Ask Eartha: Keep holiday waste out of the landfill
Dear Eartha, I’m ready to take my holiday decorations down and don’t want to sacrifice a ski day in the process. What options do I have to easily recycle some of these items?
New Year’s resolutions are coming in hotter than our warming climate, so now is the perfect time to add a last-minute resolution to your list: love our community and keep waste out of the landfill! And, you can get a jump start as you take down your holiday decorations. Here are a few things you can do to be more sustainable as those decorations come down.
During the holidays, up to 30 million live trees are sold each year in the US alone. That doesn’t include trees legally cut down in national forests! The greenest tree is one that’s bought locally and recycled. When trees are thrown in the landfill, they rot away and release methane, a climate-warming greenhouse gas. Lucky for us, local jurisdictions have provided free, easy drop-off locations to keep those trees out of the landfill.
- Breckenridge: Stilson Lot; 579 Wellington Road — Trees accepted through Jan. 31 to be made into High Country compost.
- Dillon: Dillon Amphitheatre Parking Lot; 201 W. Lodgepole St.: Trees accepted through Jan. 31 to be made into High Country compost.
- Summit County: Summit County Resource Allocation Park; 639 Landfill Road — Trees accepted through Jan. 31 to be made into High Country compost.
- Frisco: Frisco Bay Marina dirt lot; 267 Marina Road — Trees accepted through Feb. 11 to be burned at the Spontaneous Combustion Bonfire.
- Silverthorne: Trent Park overflow lot; Willowbrook Road & Blue River Parkway — Trees accepted through Jan. 31. Contact Silverthorne Public Works for more information at (970) 262-7346.
Our love for lighting up our homes during the holidays doesn’t have to be a wasteful practice. Over 150 million light sets are sold each year. If one of your sets has gone dark, stash them away and consider fixing them next holiday — it’s easier than you think! If the strand works, but you’re over the color-scheme — consider donating before recycling. If the strand is totally unfixable or not worth donating, swing by the Summit County Resource Allocation Park to drop off for proper recycling. It’s free to Summit County residents.
Did relatives over gift your family? Now is a great time to donate or consign your clothes, furniture, outdoor gear — you name it. Even better, you can give back to the community by donating to thrift stores that benefit local nonprofits. There are other options too, like posting your unwanted items to local Facebook groups or taking costly clothing to a local consignment shop. If you’re looking to donate to a thrift store, here are some ideas:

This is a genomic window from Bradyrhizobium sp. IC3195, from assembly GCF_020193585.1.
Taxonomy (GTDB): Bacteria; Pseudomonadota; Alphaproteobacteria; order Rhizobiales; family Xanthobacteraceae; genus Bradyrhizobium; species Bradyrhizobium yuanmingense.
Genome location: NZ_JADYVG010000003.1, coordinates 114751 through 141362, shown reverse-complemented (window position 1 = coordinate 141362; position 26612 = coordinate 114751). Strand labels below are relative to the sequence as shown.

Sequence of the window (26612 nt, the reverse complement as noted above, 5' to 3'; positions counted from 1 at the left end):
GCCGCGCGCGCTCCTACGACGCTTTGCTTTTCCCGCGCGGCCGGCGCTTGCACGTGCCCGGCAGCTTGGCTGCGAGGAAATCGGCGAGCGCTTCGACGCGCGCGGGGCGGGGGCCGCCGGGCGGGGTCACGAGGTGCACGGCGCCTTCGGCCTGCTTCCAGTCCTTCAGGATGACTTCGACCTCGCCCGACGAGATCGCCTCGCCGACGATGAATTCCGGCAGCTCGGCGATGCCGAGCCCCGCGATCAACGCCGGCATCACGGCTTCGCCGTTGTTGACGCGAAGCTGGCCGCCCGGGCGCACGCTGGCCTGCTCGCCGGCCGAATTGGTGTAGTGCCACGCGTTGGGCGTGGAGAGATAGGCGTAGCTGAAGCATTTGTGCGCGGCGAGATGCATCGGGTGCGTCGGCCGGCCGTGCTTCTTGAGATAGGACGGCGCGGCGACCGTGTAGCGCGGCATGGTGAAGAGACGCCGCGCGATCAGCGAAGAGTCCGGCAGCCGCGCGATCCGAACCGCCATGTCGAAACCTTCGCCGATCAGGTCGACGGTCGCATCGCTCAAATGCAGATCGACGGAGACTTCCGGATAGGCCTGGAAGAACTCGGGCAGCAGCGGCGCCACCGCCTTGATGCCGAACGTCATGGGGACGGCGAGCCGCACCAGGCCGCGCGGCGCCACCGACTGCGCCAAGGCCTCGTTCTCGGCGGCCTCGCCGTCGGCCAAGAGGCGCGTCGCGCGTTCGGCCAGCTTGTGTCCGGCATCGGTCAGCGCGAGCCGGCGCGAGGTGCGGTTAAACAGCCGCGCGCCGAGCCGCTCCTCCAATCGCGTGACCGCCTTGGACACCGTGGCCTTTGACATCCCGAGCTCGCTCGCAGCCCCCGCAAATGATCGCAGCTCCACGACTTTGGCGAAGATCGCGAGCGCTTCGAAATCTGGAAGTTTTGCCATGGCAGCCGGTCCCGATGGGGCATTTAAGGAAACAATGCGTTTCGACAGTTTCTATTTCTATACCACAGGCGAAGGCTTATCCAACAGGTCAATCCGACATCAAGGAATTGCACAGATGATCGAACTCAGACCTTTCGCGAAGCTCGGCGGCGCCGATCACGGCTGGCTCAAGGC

- Habitat for Humanity: 1291 Blue River Parkway, Silverthorne, accepts furniture, home decorations, and small kitchen appliances and accessories. Proceeds benefit Habitat for Humanity.
- Resaddled Thrift Shop: 252 Warren Ave., Silverthorne, accepts gently used clothing, home decorations, DVDs, outdoor gear, and more. Proceeds benefit Summit Valley Horse Center.
- For Pet’s Sake Thrift Shop: 203 N Main St., Breckenridge, accepts gently used clothing, housewares, books, art, jewelry, and more. Proceeds benefit Animal Rescue of the Rockies.
- Summit County Thrift & Treasure: 1745 Airport Road, Breckenridge, accepts gently used clothing and shoes. Proceeds benefit Family & Intercultural Resource Center.
Refuse, reduce, reuse, recycle
American household waste increases more than 23% during the holiday season, so I encourage you to consider what you can do to cut down on that waste. These four “R” words are in that order for a reason: refuse > reduce > reuse > recycle. Next year, maybe you’ll refuse to buy new holiday lights and instead be content with the ones you own. You might reduce the waste that goes into the landfill by composting your tree. Your unwanted gifts could be reused by someone if you choose to donate them. And finally, if you do end up with disposable items, make sure you recycle what you can and recycle right. If we do our best to follow this sequence, we are contributing to a healthier and happier environment. For more information about recycling your holiday waste, visit HighCountryConservation.org.
Ask Eartha Steward is written by the staff at High Country Conservation Center, a nonprofit dedicated to waste reduction and resource conservation. Submit questions to Eartha at firstname.lastname@example.org.
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